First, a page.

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The Next Greatest Threat

by BobHiggins Sat Feb 14th, 2009 at 05:39:52 PM EST

Photo by Belize.com

Over the last several years as more people, organizations and governments began to take the prospect of global warming and human influenced climate change more seriously there has arisen a kind of 60 cycle background hum over the potential dangers of social unrest, disease, famine and mass movements of populations resulting from such change.

A few days ago while randomly browsing on the web I read an article at the Kansas City Star that sent a quick chill through my bloodstream: "Intelligence director: Worldwide economic crisis top U.S. security threat.

The story, by McClatchy writer Warren Strobel detailed remarks to congress made Monday by National Security Director Dennis Blair, who in a significant break with the Bush administration policy of treating terrorism and weapons proliferation as the greatest threats to national security, gave clues that new focus would center on the potential social unrest resulting from the world financial crisis.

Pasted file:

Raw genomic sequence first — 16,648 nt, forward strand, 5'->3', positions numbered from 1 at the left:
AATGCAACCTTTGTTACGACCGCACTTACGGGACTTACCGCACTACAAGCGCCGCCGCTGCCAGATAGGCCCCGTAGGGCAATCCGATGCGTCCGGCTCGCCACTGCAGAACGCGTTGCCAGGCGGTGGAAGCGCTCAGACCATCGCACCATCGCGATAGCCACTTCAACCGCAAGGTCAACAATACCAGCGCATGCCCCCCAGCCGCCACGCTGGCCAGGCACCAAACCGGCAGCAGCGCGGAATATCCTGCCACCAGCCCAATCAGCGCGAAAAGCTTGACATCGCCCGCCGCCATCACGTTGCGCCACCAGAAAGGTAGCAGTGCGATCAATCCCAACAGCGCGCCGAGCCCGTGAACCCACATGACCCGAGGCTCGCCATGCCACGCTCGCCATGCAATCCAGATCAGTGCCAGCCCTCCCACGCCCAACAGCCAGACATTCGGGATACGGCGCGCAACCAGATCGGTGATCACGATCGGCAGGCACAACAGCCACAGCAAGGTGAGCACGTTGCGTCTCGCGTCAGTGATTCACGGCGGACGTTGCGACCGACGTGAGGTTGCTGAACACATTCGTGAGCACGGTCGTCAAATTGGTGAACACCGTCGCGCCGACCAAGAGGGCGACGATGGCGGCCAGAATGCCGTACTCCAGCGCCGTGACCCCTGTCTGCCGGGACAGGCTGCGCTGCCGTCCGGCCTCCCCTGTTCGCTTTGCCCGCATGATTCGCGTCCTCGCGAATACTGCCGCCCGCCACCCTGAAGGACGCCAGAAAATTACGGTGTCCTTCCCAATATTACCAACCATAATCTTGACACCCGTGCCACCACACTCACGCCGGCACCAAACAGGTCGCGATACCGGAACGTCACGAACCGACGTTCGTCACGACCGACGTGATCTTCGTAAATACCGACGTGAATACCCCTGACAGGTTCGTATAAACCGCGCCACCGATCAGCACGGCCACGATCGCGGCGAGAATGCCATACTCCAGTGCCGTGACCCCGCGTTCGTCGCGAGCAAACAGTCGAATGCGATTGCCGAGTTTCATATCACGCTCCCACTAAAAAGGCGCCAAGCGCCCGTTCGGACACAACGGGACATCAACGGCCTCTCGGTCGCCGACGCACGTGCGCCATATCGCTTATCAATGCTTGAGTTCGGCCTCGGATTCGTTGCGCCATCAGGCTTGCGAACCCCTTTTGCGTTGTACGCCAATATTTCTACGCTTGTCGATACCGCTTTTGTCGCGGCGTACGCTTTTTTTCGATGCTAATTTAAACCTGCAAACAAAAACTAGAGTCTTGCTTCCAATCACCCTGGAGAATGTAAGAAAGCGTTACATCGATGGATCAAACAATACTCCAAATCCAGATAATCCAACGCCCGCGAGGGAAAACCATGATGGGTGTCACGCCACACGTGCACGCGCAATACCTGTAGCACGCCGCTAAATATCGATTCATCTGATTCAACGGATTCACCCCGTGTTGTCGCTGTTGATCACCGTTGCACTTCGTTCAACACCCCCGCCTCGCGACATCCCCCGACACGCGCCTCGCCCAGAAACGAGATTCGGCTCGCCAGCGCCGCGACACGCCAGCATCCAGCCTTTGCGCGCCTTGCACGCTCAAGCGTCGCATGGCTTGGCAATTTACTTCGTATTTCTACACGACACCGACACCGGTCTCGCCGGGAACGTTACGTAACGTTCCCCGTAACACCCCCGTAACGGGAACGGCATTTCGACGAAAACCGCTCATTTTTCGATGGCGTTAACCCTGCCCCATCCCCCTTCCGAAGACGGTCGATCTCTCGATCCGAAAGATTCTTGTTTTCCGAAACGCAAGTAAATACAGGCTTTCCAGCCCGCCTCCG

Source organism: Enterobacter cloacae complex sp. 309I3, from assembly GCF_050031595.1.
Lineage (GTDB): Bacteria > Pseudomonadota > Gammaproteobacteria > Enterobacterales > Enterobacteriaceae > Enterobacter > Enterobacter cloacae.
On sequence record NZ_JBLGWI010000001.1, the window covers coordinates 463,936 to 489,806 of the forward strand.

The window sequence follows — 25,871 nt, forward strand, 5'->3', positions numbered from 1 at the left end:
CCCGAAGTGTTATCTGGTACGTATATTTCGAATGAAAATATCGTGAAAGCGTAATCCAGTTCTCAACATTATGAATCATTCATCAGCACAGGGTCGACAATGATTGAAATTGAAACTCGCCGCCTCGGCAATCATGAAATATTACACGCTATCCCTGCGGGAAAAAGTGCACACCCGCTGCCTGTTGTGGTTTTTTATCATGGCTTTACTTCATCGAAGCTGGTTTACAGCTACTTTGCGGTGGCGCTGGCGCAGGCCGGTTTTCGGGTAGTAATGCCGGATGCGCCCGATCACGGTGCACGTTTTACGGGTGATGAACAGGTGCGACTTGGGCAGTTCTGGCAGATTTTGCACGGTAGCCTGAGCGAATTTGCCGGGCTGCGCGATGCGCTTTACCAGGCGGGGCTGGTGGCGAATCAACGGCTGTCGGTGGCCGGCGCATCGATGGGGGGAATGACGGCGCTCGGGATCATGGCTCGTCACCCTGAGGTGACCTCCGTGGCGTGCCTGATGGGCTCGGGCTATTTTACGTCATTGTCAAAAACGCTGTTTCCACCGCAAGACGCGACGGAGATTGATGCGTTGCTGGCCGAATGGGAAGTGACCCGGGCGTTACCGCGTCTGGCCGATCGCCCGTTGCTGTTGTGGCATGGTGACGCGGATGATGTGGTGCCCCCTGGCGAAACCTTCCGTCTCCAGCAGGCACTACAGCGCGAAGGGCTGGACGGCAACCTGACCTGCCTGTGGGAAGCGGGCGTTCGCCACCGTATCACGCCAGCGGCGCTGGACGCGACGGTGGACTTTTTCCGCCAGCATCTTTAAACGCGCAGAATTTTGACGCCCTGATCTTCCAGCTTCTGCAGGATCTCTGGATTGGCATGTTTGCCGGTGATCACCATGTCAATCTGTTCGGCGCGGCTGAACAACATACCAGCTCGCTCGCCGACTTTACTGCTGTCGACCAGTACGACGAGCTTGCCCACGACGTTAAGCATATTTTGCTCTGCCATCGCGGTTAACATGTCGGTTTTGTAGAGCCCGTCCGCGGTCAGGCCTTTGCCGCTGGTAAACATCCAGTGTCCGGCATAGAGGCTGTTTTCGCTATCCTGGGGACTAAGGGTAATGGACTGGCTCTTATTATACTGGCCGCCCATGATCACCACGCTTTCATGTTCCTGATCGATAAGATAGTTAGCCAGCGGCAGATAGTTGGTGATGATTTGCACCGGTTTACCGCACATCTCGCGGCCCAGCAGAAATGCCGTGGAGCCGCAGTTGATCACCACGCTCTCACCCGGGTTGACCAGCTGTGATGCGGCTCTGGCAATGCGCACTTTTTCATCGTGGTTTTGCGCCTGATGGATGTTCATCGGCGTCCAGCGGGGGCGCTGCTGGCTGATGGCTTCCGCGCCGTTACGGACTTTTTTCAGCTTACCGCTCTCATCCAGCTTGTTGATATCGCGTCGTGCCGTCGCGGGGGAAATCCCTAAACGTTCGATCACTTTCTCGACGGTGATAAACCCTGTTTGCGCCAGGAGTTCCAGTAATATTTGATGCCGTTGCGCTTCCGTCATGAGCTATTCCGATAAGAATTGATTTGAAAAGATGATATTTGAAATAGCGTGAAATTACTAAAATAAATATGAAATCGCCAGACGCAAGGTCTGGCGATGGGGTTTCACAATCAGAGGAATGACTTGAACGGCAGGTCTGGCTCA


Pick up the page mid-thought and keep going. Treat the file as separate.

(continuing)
Retired Navy Adm. Dennis Blair said the worldwide economic downturn could spawn political instability across the globe, hamper U.S. allies and drain support for the American-led international free-trading system.

"Time is probably our greatest threat," Blair said in prepared remarks before the Senate Intelligence Committee. "The longer it takes for the recovery to begin, the greater the likelihood of serious damage to U.S. strategic interests."